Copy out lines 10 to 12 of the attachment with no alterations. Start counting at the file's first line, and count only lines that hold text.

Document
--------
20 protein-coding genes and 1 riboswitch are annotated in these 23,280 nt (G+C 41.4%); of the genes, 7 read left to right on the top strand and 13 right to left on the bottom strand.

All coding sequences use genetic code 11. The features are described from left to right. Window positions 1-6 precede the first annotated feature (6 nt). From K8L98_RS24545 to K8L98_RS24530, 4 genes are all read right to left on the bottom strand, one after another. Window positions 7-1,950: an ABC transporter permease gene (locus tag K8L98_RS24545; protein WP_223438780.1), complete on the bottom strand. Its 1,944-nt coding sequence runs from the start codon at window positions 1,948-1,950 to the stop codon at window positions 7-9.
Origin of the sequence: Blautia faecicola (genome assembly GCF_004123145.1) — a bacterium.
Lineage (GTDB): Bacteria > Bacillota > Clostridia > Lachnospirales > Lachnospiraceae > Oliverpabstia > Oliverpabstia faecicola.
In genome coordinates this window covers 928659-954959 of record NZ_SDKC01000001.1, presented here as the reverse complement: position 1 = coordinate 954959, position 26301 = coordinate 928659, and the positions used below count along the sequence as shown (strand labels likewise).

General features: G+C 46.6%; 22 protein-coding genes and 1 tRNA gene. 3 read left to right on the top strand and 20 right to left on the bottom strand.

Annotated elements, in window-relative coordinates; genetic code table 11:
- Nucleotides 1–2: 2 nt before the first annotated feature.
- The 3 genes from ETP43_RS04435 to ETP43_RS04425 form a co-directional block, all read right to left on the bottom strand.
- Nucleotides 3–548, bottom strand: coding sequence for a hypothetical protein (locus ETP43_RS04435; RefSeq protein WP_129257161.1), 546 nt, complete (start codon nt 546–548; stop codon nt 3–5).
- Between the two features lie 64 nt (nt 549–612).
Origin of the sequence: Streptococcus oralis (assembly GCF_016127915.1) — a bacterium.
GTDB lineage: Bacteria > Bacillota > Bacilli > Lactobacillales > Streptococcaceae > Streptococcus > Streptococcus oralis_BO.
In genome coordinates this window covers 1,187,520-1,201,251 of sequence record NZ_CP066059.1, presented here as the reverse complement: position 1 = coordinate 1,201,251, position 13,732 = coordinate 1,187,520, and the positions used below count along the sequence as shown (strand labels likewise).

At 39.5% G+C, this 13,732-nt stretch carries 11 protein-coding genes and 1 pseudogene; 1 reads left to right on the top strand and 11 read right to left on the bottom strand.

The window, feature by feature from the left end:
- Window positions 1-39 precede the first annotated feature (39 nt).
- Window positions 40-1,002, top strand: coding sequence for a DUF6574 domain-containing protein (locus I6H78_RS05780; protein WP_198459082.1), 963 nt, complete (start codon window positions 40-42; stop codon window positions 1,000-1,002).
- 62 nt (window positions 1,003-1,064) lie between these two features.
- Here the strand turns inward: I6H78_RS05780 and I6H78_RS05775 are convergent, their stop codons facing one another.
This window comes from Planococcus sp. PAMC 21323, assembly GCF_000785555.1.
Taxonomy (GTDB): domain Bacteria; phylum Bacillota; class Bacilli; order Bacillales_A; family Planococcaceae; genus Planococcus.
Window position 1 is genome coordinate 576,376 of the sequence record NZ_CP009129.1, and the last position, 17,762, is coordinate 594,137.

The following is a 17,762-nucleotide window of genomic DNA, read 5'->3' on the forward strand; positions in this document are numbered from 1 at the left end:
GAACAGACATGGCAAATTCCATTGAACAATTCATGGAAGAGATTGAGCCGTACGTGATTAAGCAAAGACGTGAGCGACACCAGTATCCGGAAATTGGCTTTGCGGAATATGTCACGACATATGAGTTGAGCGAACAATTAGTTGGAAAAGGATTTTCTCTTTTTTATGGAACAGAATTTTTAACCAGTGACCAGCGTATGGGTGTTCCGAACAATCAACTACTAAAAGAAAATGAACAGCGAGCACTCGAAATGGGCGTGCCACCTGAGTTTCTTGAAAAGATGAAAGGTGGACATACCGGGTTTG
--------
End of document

- Nucleotides 3–548, bottom strand: coding sequence for a hypothetical protein (locus ETP43_RS04435; RefSeq protein WP_129257161.1), 546 nt, complete (start codon nt 546–548; stop codon nt 3–5).
- Between the two features lie 64 nt (nt 549–612).
Origin of the sequence: Streptococcus oralis (assembly GCF_016127915.1) — a bacterium.